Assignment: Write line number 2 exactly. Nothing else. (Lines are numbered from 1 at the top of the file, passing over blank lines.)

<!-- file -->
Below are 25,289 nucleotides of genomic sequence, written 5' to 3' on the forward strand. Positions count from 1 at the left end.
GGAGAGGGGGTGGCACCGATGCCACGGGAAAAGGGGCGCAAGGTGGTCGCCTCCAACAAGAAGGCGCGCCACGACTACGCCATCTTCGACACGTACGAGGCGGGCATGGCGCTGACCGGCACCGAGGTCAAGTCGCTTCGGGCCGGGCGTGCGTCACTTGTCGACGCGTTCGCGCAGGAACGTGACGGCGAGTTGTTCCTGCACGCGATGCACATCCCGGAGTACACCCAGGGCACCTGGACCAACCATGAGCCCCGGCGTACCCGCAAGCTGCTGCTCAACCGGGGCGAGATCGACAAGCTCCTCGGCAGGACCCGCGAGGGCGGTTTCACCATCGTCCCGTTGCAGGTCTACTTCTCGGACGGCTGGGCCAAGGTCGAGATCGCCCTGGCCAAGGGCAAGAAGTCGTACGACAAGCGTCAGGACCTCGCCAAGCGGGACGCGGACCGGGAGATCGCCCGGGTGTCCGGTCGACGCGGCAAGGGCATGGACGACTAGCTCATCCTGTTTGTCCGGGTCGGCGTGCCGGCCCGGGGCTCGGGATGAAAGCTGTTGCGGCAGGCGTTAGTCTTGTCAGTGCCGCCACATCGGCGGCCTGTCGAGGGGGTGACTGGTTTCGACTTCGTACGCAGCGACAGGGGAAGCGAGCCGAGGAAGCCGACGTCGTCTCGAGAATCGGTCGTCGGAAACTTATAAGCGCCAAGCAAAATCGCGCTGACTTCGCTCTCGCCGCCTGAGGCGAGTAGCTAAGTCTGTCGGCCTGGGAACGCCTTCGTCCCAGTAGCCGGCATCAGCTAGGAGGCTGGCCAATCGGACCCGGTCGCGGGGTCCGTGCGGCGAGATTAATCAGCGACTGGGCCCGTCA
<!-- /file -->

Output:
GGAGAGGGGGTGGCACCGATGCCACGGGAAAAGGGGCGCAAGGTGGTCGCCTCCAACAAGAAGGCGCGCCACGACTACGCCATCTTCGACACGTACGAGGCGGGCATGGCGCTGACCGGCACCGAGGTCAAGTCGCTTCGGGCCGGGCGTGCGTCACTTGTCGACGCGTTCGCGCAGGAACGTGACGGCGAGTTGTTCCTGCACGCGATGCACATCCCGGAGTACACCCAGGGCACCTGGACCAACCATGAGCCCCGGCGTACCCGCAAGCTGCTGCTCAACCGGGGCGAGATCGACAAGCTCCTCGGCAGGACCCGCGAGGGCGGTTTCACCATCGTCCCGTTGCAGGTCTACTTCTCGGACGGCTGGGCCAAGGTCGAGATCGCCCTGGCCAAGGGCAAGAAGTCGTACGACAAGCGTCAGGACCTCGCCAAGCGGGACGCGGACCGGGAGATCGCCCGGGTGTCCGGTCGACGCGGCAAGGGCATGGACGACTAGCTCATCCTGTTTGTCCGGGTCGGCGTGCCGGCCCGGGGCTCGGGATGAAAGCTGTTGCGGCAGGCGTTAGTCTTGTCAGTGCCGCCACATCGGCGGCCTGTCGAGGGGGTGACTGGTTTCGACTTCGTACGCAGCGACAGGGGAAGCGAGCCGAGGAAGCCGACGTCGTCTCGAGAATCGGTCGTCGGAAACTTATAAGCGCCAAGCAAAATCGCGCTGACTTCGCTCTCGCCGCCTGAGGCGAGTAGCTAAGTCTGTCGGCCTGGGAACGCCTTCGTCCCAGTAGCCGGCATCAGCTAGGAGGCTGGCCAATCGGACCCGGTCGCGGGGTCCGTGCGGCGAGATTAATCAGCGACTGGGCCCGTCA